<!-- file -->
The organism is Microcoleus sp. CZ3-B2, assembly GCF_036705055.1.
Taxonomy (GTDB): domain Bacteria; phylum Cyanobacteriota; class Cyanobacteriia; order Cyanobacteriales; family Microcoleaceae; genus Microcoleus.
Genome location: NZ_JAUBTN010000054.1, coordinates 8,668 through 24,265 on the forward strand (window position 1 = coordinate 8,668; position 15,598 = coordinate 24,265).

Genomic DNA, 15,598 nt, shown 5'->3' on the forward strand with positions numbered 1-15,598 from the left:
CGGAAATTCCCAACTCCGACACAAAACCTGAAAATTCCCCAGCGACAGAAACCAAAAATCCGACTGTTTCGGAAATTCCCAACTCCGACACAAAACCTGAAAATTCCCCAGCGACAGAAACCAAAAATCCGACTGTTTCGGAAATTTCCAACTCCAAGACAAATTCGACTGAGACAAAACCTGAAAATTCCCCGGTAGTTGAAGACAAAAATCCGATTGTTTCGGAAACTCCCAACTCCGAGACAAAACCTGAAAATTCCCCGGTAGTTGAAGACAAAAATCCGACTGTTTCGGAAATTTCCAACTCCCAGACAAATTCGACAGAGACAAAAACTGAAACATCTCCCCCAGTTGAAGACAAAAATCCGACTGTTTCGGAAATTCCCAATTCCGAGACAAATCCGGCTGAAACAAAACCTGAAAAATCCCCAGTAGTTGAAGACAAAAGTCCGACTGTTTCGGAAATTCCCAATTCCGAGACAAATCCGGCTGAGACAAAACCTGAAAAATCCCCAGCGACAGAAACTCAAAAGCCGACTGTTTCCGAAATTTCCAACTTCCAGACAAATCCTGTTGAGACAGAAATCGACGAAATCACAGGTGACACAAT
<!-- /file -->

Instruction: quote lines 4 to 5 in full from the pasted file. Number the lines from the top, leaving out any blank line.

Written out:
Genomic DNA, 15,598 nt, shown 5'->3' on the forward strand with positions numbered 1-15,598 from the left:
CGGAAATTCCCAACTCCGACACAAAACCTGAAAATTCCCCAGCGACAGAAACCAAAAATCCGACTGTTTCGGAAATTCCCAACTCCGACACAAAACCTGAAAATTCCCCAGCGACAGAAACCAAAAATCCGACTGTTTCGGAAATTTCCAACTCCAAGACAAATTCGACTGAGACAAAACCTGAAAATTCCCCGGTAGTTGAAGACAAAAATCCGATTGTTTCGGAAACTCCCAACTCCGAGACAAAACCTGAAAATTCCCCGGTAGTTGAAGACAAAAATCCGACTGTTTCGGAAATTTCCAACTCCCAGACAAATTCGACAGAGACAAAAACTGAAACATCTCCCCCAGTTGAAGACAAAAATCCGACTGTTTCGGAAATTCCCAATTCCGAGACAAATCCGGCTGAAACAAAACCTGAAAAATCCCCAGTAGTTGAAGACAAAAGTCCGACTGTTTCGGAAATTCCCAATTCCGAGACAAATCCGGCTGAGACAAAACCTGAAAAATCCCCAGCGACAGAAACTCAAAAGCCGACTGTTTCCGAAATTTCCAACTTCCAGACAAATCCTGTTGAGACAGAAATCGACGAAATCACAGGTGACACAAT